Mateusz Fijalkowski, a Polish national, is suing the police department of Fairfax, Virginia, and a lifeguard who saved his life. His lawsuit contends that police and the lifeguard did not do enough to stop him while he was in the midst of a bipolar episode. In Fijalkowski’s court filing in the Eastern District court of Virginia last week, he argues that he was left underwater for more than two minutes, while eight police officers watched and then stopped a lifeguard from saving him.  

For their part, police say that the officers acted appropriately to protect themselves and the lifeguard from a disturbed person while also accomplishing Fijalkowski’s rescue. According to Fijalkowski’s suit, he had no pulse and was not breathing when he was pulled from a pool at an apartment complex in Fairfax. Facing more than $100,000 in medical bills, Fijalkowski is seeking restitution. 

Fairfax County police find Fijalkowski’s accusations to be incredible. 

Having entered the United States from his native Poland through an international summer job program, Fijalkowski took a job at the pool despite not knowing how to swim. Reportedly, he had no history of mental health problems. In May 2016, he began working at Riverside Apartments in Fairfax County, just three days after entering the country. After receiving training to check the water pH level, clean the pool, and arrange chairs on the deck, Fijalkowski began to exhibit strange behavior on the third day on the job. He argued with guests at the pool and muttering to himself in Polish. When he tore off a girl’s wristband and banned her from the pool, a lifeguard called the law.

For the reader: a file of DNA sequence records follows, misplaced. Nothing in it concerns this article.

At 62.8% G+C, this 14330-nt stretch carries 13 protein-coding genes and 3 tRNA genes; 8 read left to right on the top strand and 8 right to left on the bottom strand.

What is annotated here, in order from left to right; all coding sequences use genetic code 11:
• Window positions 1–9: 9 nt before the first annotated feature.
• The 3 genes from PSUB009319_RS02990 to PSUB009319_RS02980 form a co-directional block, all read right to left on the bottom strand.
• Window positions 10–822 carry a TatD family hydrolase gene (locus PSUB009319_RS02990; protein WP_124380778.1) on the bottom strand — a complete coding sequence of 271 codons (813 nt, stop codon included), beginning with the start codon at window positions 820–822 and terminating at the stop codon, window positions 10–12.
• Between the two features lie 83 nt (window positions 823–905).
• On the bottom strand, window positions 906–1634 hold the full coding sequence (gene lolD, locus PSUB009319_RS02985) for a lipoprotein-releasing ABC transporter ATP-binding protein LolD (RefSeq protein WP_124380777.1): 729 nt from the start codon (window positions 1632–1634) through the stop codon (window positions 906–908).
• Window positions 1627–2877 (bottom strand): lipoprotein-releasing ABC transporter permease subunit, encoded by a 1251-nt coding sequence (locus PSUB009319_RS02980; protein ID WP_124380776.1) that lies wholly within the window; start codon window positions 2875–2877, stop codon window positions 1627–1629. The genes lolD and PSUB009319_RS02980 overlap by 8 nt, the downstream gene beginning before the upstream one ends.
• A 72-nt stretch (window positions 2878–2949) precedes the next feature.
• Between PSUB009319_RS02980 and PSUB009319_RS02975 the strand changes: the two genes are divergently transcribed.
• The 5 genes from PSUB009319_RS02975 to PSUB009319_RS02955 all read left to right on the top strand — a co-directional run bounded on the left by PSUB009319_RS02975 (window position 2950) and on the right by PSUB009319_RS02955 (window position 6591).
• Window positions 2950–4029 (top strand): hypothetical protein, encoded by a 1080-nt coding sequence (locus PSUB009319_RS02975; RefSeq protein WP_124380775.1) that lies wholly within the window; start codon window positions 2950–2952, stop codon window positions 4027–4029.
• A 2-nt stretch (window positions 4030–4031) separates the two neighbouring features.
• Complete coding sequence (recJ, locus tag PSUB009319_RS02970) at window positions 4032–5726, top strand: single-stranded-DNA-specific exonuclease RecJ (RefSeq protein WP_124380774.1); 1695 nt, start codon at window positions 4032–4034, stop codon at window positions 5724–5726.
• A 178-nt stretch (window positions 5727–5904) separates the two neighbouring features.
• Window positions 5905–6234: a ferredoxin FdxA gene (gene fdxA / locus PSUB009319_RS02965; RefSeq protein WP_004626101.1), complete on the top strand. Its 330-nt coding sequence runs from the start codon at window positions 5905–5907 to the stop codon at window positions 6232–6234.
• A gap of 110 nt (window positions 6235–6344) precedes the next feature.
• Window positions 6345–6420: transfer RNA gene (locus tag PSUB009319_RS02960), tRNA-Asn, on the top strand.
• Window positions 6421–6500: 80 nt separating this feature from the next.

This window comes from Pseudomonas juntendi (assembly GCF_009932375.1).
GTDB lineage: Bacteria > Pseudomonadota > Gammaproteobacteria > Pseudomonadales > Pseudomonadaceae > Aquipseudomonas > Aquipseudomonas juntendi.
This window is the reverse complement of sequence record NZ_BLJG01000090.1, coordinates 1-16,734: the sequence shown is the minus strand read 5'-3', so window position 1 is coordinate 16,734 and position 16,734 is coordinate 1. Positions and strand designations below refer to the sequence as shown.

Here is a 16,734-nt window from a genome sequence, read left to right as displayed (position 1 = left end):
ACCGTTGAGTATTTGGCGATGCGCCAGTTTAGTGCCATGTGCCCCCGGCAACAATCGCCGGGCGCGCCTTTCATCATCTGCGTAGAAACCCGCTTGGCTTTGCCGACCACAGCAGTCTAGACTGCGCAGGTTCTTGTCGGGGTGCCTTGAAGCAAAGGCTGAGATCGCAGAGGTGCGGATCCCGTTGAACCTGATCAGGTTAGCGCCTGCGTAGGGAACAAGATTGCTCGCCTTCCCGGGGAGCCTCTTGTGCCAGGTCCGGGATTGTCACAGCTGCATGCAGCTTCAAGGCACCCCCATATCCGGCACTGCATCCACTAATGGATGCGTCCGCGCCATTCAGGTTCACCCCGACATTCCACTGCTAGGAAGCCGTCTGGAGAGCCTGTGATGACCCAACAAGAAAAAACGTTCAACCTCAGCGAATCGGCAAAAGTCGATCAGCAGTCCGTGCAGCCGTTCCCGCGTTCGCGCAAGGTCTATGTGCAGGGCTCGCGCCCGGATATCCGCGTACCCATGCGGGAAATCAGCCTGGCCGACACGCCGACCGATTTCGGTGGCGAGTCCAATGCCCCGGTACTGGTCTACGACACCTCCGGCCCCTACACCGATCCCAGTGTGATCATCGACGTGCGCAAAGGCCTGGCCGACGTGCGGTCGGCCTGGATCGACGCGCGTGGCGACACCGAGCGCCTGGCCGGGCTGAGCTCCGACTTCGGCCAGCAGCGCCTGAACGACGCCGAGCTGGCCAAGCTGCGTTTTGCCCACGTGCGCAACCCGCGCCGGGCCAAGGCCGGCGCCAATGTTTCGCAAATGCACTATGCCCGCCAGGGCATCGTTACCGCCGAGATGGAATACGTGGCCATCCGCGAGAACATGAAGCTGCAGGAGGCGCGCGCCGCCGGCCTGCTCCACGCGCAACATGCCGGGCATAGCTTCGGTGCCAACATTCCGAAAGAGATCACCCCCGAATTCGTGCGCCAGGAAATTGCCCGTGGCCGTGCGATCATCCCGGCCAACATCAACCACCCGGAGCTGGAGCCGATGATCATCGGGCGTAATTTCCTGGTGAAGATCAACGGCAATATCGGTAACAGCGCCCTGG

Fijalkowski ignored the police when they arrived but repeatedly blew his whistle, according to court documents. After the officers cleared guests away from the pool, Fijalkowski’s Polish-speaking roommate and a Polish-speaking officer came to assist. Fijalkowski chose to ignore them and instead shouted  “I am the lifeguard” while praying in Polish. He also tossed his mobile phone into the shallow end of the pool, retrieving it twice. 

In a third plunge, which was recorded in an amateur video, Fijalkowski waded into the deep end of the pool until he was completely submerged under the eight feet of water. A police report, provided by the plaintiff, indicated that Fijalkowski grabbed two drains at the pool bottom and held himself there.

The amateur video shows that Fijalkowski was submerged for more than two-and-a-half minutes while officers watched. Lifeguard Sean Brooks then dove into the pool and pulled Fijalkowski to safety. Assisting Brooks were several officers, who helped to drag Fijalkowski from the pool. Officers performed CPR until emergency medical technicians came to revive Fijalkowski with an electronic defibrillator. 

According to documents filed in court, police kept the lifeguard from jumping into the pool until Fijalkowski had stopped moving. Several officers reported that they entered the pool once they saw that Fijalkowski had stopped moving. 

Fijalkowski was in the care of Fairfax Inova’s Heart and Vascular Institute until June 8, 2016, and then moved to a psychiatric unit for six days. There he was diagnosed with bipolar disorder. He has since returned to Poland, where he is on meds. The lawsuit charges that police should have allowed the lifeguard to take action, or jumped in earlier to save Fijalkowski. The lifeguard is being sued for cooperating with police.

The J-1 immigrant exchange visa program, which is managed by the State Department, allows college and University students enrolled full time and pursuing studies at foreign post-secondary accredited academic institutions to come to the United States "to share their culture and ideas with people of the United States through temporary work and travel opportunities," according to the department website. 



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Spero News writer Martin Barillas is a former US diplomat, who also worked as a democracy advocate and election observer in Latin America. His first novel 'Shaken Earth', is available at Amazon.

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